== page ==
Barbara Tako is a breast cancer survivor (2010), melanoma survivor (2014) and author of Cancer Survivorship Coping Tools—We'll Get You Through This. She is a cancer coping advocate, speaker and published writer for television, radio and other venues across the country. She lives, survives, and thrives in Minnesota with her husband, children and dog. See more at www.cancersurvivorshipcopingtools.com,or www.clutterclearingchoices.com.
Don't get stuck hanging out at the stop sign, advises a two-time cancer survivor.
When I got cancer the first time, I felt my life, as I had known it, came to a sudden and complete stop. My mortality hung constantly in front of my face like a big huge stop sign. This feeling persisted for weeks and months, but it gradually got better as years began to roll by as well. A stop light cycles through green, yellow and red and then the process starts all over again. A stop sign, however, does not tell you when it is "safe" to advance again.
Instead, you, the driver, are in charge of that decision.
As a fellow cancer survivor, I caution you: Do not stay stuck at the stop sign when you come to the intersection of Life and Cancer. You owe it to yourself and your loved ones to do your best to safely cross the intersection and move forward.
Cancer can be a roadblock. You will have options. Go left or right around the road block? How large a detour is needed? How long do you sit at the stop sign to contemplate the situation? If you are waiting for a green light, you will never get one when you are sitting at a stop sign.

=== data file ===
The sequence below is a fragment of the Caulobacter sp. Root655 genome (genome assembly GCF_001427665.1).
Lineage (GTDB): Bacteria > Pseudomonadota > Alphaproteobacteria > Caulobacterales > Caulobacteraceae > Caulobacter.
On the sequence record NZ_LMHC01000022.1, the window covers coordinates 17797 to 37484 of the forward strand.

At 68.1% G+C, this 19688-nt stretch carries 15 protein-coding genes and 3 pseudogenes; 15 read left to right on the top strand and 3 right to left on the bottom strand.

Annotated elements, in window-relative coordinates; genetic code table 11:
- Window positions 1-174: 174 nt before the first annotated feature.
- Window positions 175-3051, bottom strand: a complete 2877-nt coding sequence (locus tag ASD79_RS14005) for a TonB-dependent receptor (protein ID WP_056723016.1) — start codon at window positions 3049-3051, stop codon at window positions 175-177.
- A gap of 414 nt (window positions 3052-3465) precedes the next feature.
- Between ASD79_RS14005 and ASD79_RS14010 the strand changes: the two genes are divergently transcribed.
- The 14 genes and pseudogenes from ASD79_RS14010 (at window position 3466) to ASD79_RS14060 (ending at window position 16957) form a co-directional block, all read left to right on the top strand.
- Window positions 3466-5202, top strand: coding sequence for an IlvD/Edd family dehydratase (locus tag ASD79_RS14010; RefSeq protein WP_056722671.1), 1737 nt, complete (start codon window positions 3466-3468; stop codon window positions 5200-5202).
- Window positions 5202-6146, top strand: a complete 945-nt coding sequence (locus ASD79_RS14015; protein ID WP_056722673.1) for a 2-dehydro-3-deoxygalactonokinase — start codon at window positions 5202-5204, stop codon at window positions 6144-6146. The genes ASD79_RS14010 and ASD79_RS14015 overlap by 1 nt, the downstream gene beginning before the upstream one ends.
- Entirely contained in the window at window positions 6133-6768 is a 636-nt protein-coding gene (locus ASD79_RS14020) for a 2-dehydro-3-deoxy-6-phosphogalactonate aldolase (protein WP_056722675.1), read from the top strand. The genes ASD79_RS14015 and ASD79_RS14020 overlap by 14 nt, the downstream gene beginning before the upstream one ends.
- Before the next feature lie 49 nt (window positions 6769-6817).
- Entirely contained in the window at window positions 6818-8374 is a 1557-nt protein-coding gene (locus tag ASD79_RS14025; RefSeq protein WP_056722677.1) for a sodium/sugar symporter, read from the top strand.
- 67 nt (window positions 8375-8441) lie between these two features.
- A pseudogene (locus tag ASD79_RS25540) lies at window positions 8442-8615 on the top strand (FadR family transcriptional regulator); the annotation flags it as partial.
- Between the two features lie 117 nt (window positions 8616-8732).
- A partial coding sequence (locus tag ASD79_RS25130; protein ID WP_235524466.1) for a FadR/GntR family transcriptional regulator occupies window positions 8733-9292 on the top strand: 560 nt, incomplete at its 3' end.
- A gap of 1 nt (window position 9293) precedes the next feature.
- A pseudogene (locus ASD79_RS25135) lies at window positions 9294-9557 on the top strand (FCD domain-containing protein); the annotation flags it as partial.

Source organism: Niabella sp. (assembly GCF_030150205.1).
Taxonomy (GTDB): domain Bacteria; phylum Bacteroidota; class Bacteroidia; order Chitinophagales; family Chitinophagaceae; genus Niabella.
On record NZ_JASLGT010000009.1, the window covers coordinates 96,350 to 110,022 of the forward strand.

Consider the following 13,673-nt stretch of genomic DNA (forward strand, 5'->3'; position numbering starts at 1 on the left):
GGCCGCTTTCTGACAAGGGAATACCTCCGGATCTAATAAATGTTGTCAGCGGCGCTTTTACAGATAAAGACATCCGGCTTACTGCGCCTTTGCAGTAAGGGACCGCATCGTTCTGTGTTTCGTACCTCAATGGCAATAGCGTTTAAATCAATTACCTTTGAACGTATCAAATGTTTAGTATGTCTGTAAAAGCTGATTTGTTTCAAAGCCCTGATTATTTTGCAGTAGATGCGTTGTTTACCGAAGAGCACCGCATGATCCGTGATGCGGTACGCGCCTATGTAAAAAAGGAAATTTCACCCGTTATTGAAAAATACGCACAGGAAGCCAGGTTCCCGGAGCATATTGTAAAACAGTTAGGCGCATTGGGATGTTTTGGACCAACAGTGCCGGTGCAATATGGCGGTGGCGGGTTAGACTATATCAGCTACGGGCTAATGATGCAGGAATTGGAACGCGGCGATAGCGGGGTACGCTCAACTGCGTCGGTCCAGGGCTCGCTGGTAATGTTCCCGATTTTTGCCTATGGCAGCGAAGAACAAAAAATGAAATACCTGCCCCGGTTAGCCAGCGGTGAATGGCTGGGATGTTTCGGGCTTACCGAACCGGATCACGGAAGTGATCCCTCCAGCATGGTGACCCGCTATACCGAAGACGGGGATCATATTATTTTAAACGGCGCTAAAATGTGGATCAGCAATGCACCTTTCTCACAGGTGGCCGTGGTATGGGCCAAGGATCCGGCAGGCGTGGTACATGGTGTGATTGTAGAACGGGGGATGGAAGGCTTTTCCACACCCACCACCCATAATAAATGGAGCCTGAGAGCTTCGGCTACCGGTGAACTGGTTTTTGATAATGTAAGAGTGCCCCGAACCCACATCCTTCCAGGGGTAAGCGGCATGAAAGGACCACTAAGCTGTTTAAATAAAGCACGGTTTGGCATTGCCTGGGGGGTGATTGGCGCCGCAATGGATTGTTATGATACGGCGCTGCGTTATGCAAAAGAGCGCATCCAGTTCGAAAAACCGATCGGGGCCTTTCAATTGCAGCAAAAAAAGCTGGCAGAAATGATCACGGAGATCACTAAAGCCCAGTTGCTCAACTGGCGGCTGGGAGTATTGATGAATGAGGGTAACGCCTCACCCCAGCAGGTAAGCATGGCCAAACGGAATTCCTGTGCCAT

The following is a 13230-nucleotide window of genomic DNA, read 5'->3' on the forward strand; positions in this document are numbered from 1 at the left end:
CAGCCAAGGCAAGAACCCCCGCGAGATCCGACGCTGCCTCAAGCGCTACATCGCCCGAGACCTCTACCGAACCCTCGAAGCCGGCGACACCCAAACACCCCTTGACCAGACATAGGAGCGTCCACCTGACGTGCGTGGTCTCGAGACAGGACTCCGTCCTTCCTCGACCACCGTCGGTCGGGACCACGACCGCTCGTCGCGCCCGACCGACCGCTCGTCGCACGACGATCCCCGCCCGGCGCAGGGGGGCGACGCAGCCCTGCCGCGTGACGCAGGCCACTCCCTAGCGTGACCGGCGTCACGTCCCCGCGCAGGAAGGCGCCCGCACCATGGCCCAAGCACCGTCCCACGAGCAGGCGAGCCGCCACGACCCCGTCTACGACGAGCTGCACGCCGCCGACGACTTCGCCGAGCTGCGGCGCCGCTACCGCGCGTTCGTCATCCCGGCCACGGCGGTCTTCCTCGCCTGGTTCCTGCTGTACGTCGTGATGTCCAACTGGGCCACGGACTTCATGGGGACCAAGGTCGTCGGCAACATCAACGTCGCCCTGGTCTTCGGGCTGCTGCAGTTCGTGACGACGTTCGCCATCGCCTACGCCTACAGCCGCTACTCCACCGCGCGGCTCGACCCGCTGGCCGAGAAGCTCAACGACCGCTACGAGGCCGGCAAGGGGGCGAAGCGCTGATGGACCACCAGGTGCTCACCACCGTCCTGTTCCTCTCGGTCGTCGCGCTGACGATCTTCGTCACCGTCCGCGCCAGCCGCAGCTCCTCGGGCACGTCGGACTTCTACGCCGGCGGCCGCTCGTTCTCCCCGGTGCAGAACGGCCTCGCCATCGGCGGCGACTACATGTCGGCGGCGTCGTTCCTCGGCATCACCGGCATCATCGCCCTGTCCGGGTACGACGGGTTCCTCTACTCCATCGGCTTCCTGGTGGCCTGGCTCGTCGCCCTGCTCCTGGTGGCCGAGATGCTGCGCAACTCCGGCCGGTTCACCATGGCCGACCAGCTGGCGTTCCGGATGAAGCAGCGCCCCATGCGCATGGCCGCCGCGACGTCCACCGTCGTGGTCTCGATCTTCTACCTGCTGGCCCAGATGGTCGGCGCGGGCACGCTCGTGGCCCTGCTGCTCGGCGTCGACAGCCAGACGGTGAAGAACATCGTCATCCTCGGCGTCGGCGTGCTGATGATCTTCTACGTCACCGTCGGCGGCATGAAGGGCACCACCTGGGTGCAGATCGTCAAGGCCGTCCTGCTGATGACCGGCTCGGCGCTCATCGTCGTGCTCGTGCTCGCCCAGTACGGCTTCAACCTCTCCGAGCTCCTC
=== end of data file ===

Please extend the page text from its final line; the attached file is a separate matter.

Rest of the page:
What about reverse? Large vehicles often sound alerts or beep when moving in reverse. It is not productive, healthy or safe to go backwards for a great length of time. We go a little bit backwards, sometimes, when it is necessary. Long-term backward movement is not any safer or smarter than lingering at a stop sign.
Like a new driver, it was hard for me to move forward when I came to my first cancer stop sign. Which direction should I go? When would it be "safe" to move through the intersection? The terrain changed over time and distance for me. I had more experience, mentally and emotionally, when I hit my second cancer stop sign. I chose not to linger at that intersection longer than necessary. I was better at navigating through it.
Currently, even though I do not have cancer, I have a genetic mutation that makes me prone to it. I chose to drive down Mastectomy Avenue and turn right onto Reconstruction Road to get back to the rest of my journey.
Reconstruction Road is full of turns and hills. On top of all that, it is uneven and full of gravel. It is like what a friend once said about the road to her house, "Turn onto the washboard." I am not going to sit at the stop sign at all this time. I won't linger there. I am going to navigate this road to the best of my ability and get back to living my life forward. I strongly encourage you to do the same. You have the driving skills and it will be worth it to move forward through your journey! Now, gently press on the gas pedal.